Auditor Explanatory Language May Boost Odds of a Restatement

Jul 28th 2015
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It's about that time for second-quarter financial reports, so what could be more pertinent than a study of how an auditor's explanatory language relates to misstatement risk?

In Does Auditor Explanatory Language in Unqualified Audit Reports Indicate Increased Financial Misstatement Risk? professors at the University of Texas and the University of Illinois reported on their study of 30,825 financial statements with unqualified audit opinions issued from 2000 to 2009.

They discovered that financial statements with audit reports that include explanatory language are “significantly more likely” to be restated compared to statements without the language.

That's prompted by language referring to the division of responsibility for audit performance, adoption of new accounting principles, and prior restatements, according to the study.

Language referring to “emphasis of matter” that addresses mergers, related-party transactions, and managers' use of estimates predicts restatements. And financial statement accounts mentioned in the explanatory language relate to subsequent restatements.

Yet, according to auditing standards, “explanatory language added at the auditor's discretion to unqualified audit reports should not indicate increased financial misstatement risk,” the report states. The authors cited AU Section 508, Reports on Audited Financial Statements, which states that explanatory language shouldn't alter the overall conclusion that the financial statements are fairly stated. Instead, the language should highlight information that managers have already provided.

The authors stated that their findings suggest that current audit reports communicate some information about financial report quality.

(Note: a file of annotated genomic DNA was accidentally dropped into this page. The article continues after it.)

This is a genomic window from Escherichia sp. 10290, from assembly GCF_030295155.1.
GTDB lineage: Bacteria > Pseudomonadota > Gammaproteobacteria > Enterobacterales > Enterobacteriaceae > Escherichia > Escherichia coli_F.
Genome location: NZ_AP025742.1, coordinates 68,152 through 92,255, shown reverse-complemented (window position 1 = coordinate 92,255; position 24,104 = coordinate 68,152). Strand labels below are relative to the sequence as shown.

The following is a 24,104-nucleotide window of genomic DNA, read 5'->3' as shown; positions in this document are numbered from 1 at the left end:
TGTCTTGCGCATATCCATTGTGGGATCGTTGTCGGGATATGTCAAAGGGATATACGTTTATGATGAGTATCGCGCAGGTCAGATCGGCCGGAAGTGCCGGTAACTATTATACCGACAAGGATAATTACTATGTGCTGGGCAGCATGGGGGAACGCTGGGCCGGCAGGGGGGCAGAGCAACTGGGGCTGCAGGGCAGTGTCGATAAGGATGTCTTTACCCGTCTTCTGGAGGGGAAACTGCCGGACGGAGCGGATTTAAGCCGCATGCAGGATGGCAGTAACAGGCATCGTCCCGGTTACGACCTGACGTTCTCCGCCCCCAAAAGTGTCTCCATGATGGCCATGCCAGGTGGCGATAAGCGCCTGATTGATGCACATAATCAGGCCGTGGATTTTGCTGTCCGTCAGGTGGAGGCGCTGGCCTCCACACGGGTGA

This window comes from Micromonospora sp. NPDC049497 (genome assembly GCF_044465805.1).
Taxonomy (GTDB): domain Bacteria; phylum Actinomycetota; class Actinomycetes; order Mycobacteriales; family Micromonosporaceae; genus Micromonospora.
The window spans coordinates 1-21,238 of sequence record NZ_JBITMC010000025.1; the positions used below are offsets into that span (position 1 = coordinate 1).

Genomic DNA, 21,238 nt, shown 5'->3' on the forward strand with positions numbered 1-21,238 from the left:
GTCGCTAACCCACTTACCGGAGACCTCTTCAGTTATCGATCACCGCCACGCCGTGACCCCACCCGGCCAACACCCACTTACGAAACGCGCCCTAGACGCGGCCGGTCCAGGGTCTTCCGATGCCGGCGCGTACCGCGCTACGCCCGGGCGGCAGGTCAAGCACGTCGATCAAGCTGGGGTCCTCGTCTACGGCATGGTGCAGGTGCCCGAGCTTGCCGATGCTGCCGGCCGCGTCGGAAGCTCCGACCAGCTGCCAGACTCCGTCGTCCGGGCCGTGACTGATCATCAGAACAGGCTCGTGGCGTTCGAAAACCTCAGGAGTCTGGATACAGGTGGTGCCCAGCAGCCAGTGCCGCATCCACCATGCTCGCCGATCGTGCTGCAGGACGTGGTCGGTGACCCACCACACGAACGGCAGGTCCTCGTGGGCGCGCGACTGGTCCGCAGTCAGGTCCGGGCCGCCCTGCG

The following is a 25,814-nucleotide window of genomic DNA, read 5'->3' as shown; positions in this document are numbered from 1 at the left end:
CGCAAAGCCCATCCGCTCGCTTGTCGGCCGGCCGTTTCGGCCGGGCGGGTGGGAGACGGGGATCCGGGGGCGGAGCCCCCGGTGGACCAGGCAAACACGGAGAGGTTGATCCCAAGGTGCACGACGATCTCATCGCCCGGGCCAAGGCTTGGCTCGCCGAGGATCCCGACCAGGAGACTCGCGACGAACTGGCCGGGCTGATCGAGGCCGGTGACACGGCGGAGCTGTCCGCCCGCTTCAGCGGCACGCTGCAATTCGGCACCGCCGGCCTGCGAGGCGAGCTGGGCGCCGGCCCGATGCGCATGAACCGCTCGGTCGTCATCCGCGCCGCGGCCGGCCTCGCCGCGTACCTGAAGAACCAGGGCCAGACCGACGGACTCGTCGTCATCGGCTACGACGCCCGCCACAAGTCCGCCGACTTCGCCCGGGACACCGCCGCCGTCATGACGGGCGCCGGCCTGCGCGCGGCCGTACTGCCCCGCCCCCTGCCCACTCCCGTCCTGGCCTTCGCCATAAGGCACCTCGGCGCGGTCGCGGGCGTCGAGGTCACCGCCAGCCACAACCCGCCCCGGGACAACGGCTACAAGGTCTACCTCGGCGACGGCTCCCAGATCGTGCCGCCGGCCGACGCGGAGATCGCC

But here's the catch-22.

The US Securities and Exchange Commission (SEC) prevents public companies from issuing financial statements with any audit opinion except an unqualified one. The SEC believes that adding explanatory language is the auditor's “only practical mechanism to communicate risk and often is the only distinguishing feature among audit reports,” the report states.

If an auditor is uncertain about the information, explanatory language can be used to attract the attention of financial statement users.

Yet, auditors need to keep clients happy, and clients don't welcome explanatory language, say the authors.

But because explanatory language strains the auditor's relationship with a client, it's likely to indicate misstatement risk.

Got that?

So back to the study's findings that audit reports with explanatory language are more likely to be restated. It depends on the type of explanatory language used, according to the report.

Here are highlights of types of explanatory language.

Inconsistency. Restatements are more likely when an auditor emphasizes inconsistency with prior statements by referring to changes in accounting principles or prior restatements in the audit report. But other inconsistencies, such as fresh-start accounting or non-GAAP measures, aren't as likely to be restated.

Emphasis of matter. Restatements are more likely when language refers to mergers, related-party transactions, and management's use of estimates “but only when the sample is limited to restatements in the same accounts as referenced in the explanatory language,” the report states.

Audit-related. Restatements are more likely if the auditor divides responsibility for the opinion but not for any other type of audit-related explanatory language.

Other. There's no connection between restatements and language that refers to going concerns, supplemental information, or financial distress.

As regulators consider changing audit reporting models to make future reports more informative, the authors believe their findings will help.

The authors of the study were Keith Czerney and Anne Thompson, both in the department of accountancy at the University of Illinois College of Business, and Jaime Schmidt, an assistant professor in the department of accounting at the University of Texas McCombs School of Business.


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